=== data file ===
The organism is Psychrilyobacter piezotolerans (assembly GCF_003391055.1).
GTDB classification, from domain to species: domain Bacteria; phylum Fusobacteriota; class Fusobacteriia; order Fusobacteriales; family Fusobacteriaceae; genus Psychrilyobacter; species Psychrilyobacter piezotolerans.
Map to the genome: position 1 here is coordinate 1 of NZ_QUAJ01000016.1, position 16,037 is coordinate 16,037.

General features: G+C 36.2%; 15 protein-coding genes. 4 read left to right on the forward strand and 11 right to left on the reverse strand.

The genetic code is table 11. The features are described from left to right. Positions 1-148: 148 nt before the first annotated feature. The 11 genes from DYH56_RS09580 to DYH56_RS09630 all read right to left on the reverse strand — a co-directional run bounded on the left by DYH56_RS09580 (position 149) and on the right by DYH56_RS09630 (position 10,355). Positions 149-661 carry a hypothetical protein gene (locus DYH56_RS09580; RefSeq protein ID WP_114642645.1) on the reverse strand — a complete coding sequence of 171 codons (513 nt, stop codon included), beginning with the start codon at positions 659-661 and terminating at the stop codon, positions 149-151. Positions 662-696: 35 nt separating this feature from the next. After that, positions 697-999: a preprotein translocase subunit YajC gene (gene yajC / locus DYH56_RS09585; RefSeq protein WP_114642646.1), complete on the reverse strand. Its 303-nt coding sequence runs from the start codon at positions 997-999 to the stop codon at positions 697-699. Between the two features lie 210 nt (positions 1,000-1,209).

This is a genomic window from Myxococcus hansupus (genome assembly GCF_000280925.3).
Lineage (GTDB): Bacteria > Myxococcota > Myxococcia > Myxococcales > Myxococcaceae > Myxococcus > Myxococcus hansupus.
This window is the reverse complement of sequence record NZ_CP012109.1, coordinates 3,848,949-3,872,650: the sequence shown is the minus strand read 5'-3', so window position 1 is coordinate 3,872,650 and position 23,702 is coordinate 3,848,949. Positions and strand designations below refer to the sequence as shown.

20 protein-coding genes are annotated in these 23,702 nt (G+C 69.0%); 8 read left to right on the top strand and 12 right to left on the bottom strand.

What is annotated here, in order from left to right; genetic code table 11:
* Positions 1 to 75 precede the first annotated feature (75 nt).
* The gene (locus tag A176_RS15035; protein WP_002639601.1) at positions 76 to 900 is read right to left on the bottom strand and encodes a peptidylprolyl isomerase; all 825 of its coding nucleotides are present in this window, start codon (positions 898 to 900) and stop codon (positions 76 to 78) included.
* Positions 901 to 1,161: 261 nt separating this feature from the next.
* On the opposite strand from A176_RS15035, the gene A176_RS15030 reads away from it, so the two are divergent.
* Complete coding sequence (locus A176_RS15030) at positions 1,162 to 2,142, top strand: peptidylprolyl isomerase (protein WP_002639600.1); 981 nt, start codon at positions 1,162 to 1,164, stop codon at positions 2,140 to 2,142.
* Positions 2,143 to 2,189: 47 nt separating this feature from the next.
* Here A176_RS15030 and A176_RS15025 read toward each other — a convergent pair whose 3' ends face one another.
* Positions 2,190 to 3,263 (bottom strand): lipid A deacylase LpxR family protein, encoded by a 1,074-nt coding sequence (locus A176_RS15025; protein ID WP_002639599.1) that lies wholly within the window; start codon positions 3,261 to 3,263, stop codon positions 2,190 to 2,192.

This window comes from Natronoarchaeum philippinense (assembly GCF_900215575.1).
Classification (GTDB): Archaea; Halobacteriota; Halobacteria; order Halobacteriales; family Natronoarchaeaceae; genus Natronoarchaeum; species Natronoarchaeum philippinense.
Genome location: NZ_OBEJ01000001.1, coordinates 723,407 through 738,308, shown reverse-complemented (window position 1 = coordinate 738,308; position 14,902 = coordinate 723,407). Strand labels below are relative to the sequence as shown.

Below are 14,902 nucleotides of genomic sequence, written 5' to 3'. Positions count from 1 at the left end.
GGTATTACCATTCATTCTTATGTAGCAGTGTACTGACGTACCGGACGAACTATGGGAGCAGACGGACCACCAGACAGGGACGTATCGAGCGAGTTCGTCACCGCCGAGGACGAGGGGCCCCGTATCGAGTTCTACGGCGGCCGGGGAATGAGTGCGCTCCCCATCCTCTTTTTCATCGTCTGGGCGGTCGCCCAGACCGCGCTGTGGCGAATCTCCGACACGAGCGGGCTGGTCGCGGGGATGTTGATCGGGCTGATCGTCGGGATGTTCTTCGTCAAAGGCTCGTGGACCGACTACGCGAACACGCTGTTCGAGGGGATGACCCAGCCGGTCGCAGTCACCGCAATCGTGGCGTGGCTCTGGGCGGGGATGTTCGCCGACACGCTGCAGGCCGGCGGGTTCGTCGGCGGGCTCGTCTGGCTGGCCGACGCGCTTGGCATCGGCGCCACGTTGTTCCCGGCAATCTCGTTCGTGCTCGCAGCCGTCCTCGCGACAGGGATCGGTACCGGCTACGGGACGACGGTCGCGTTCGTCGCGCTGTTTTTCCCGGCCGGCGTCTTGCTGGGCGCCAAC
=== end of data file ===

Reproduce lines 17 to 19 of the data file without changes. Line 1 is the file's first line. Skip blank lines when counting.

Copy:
* Here A176_RS15030 and A176_RS15025 read toward each other — a convergent pair whose 3' ends face one another.
* Positions 2,190 to 3,263 (bottom strand): lipid A deacylase LpxR family protein, encoded by a 1,074-nt coding sequence (locus A176_RS15025; protein ID WP_002639599.1) that lies wholly within the window; start codon positions 3,261 to 3,263, stop codon positions 2,190 to 2,192.

This window comes from Natronoarchaeum philippinense (assembly GCF_900215575.1).